Nurse Education Today. 2004; 24: 105-112https://doi.org/10.1016/j.nedt.2003.10.001
        • Gupta A.A.
        • Papadakos J.K.
        • Jones J.M.
        • Amin L.
        • Chang E.K.
        • Korenblum C.
        • Giuliani M.E.
        Reimagining care for adolescent and young adult cancer programs: Moving with the times.
        Cancer. 2016; 122: 1038-1046https://doi.org/10.1002/cncr.29834
        • Haase J.E.
        • Kintner E.K.
        • Monahan P.O.
        • Robb S.L.
        The resilience in illness model, part 1: Exploratory evaluation in adolescents and young adults with cancer.
        Cancer Nursing. 2014; 37: E1-E12
        • Hilton C.L.
        • Ratcliff K.
        • Collins D.M.
        • Flanagan J.
        • Hong I.
        Flourishing in children with autism spectrum disorders.
        Autism research : official journal of the International Society for Autism Research. 2019; 12: 952
        • Hsieh H.F.
        • Shannon S.E.
        Three approaches to qualitative content analysis.
        Qualitative Health Research. 2005; 15: 1277-1288https://doi.org/10.1177/1049732305276687
        • Husson O.
        • Zebrack B.J.
        Psychometric evaluation of an adolescent and young adult module of the impact of Cancer instrument.
        Journal of Adolescent and Young Adult Oncology. 2017; 6: 159-170https://doi.org/10.1089/jayao.2016.0038
        • Iles V.
        Dying is the Most grown-up thing we ever do: But do health care professionals prevent us from taking it seriously?.
        Health Care Analysis. 2016; 24: 105-118https://doi.org/10.1007/s10728-016-0317-3
        • Ishibashi A.
        • Okamura J.
        • Ueda R.
        • Sunami S.
        • Kobayashi R.
        • Ogawa J.
        Psychosocial strength enhancing resilience in adolescents and young adults with Cancer.
        Journal of Pediatric Oncology Nursing. 2015; 33: 45-54
        • Jones L.
        The healing relationship: Understanding the different methods of therapeutic communication is vital for nurses.
        Nursing Standard. 2009; 24: 64
        • Jootun D.
        • McGhee G.
        • Marland G.R.
        Reflexivity: Promoting rigour in qualitative research.
        Nursing Standard. 2009; 23: 42-46
        • Kelly D.
        Developing age appropriate psychosexual support for adolescent cancer survivors: A discussion paper.
        The Journal of Sexual Medicine. 2013; 10: 133-138https://doi.org/10.1111/jsm.12048
        • Keyes C.L.M.
        The mental health continuum: From languishing to flourishing in life.
        Journal of Health and Social Behavior. 2002; 43: 207-222https://doi.org/10.2307/3090197
        • Marshall S.
        • Grinyer A.
        • Limmer M.
        Dual Liminality: A framework for conceptualizing the experience of adolescents and young adults with Cancer.
        Journal of Adolescent and Young Adult Oncology. 2019; 8: 26-31https://doi.org/10.1089/jayao.2018.0030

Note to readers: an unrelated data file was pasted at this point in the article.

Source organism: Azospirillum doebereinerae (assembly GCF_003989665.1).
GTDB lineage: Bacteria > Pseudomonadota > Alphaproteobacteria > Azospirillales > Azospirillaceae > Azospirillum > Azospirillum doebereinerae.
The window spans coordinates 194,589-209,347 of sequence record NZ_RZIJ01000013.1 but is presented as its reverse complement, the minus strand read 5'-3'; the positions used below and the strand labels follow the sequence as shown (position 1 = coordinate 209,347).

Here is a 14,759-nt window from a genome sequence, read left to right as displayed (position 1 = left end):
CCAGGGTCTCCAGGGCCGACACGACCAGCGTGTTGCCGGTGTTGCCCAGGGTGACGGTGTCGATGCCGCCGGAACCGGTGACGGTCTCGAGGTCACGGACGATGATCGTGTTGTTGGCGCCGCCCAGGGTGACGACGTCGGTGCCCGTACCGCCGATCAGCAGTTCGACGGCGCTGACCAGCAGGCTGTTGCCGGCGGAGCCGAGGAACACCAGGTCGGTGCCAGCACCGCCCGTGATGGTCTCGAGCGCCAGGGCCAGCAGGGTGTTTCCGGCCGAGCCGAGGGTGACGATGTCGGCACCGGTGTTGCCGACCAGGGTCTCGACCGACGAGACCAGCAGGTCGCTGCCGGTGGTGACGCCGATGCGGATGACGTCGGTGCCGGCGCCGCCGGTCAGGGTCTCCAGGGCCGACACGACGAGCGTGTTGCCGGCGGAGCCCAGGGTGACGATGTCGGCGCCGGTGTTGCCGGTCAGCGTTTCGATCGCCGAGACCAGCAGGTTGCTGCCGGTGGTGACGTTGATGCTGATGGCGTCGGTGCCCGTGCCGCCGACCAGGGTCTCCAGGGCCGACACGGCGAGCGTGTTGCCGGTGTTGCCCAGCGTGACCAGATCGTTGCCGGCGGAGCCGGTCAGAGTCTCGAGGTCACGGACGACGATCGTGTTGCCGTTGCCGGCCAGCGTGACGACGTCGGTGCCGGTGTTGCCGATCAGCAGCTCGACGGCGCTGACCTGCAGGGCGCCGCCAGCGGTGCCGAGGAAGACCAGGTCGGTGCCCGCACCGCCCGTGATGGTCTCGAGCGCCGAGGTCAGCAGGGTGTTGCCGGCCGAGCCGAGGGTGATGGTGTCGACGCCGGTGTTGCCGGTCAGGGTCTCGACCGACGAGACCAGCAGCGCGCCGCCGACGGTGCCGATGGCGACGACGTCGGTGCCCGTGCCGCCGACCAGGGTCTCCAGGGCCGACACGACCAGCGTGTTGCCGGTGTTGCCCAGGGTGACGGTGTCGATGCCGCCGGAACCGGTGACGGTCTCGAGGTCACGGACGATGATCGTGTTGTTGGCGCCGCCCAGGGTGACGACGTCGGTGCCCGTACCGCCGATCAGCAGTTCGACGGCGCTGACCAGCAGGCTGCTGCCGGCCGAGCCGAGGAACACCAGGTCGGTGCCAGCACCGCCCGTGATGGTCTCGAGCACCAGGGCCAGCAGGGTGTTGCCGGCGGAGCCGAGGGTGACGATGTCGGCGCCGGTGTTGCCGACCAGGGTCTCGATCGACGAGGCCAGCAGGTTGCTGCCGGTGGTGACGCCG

• Masten A.S.
        • Wright M.O.
        Resilience over the lifespan: Developmental perspectives on resistance, recovery, and transformation.
        in: Reich J.W. Handbook of adult resilience (pp. 213–237). Guilford Publications, 2009
        • Mertens A.C.
        • Gilleland Marchak J.
        Mental health status of adolescent cancer survivors.
        Clinical Oncology in Adolescents and Young Adults. 2015; https://doi.org/10.2147/coaya.S49174
        • Michel G.
        • Francois C.
        • Harju E.
        • Dehler S.
        • Roser K.
        The long-term impact of cancer: Evaluating psychological distress in adolescent and young adult cancer survivors in Switzerland.
        Psychooncology. 2019; 28: 577-585https://doi.org/10.1002/pon.4981
        • Miller K.D.
        • Fidler-Benaoudia M.
        • Keegan T.H.
        • Hipp H.S.
        • Jemal A.
        • Siegel R.L.
        Cancer statistics for adolescents and young adults, 2020.
        CA: a Cancer Journal for Clinicians. 2020; https://doi.org/10.3322/caac.21637
        • Morton M.
        We can work it out: The importance of rupture and repair processes in infancy and adult life for flourishing.
        Health Care Analysis. 2016; 24: 119-132https://doi.org/10.1007/s10728-016-0319-1
        • Nabors L.
        • Odar-Stough C.
        • Peugh J.
        • Merianos A.L.
        • Cunningham J.
        • Yockey R.A.
        Adolescent flourishing in relation to having asthma: Results from a population-based cross-sectional study.
        The Journal of Asthma. 2018; 55: 132-136https://doi.org/10.1080/02770903.2017.1316390
        • North R.
        • Holahan C.
        • Carlson C.
        • Pahl S.
        From failure to flourishing: The roles of acceptance and goal reengagement.
        Journal of adult development. 2014; 21 (212p): 239-250
        • Orkibi H.
        • Hamama L.
        • Gavriel-Fried B.
        • Ronen T.
        Pathways to Adolescents’ flourishing: Linking self-control skills and positivity ratio through social support.
        Youth & Society. 2015; 50: 3-25https://doi.org/10.1177/0044118x15581171
        • Panjwani A.A.
        • Marin-Chollom A.M.
        • Pervil I.Z.
        • Erblich J.
        • Rubin L.R.
        • Schuster M.W.
        • Revenson T.A.
        Illness uncertainties tied to developmental tasks among young adult survivors of hematologic cancers.
        Journal of Adolescent and Young Adult Oncology. 2019; 8: 149-156https://doi.org/10.1089/jayao.2018.0024
        • Park C.L.
        • Chmielewski J.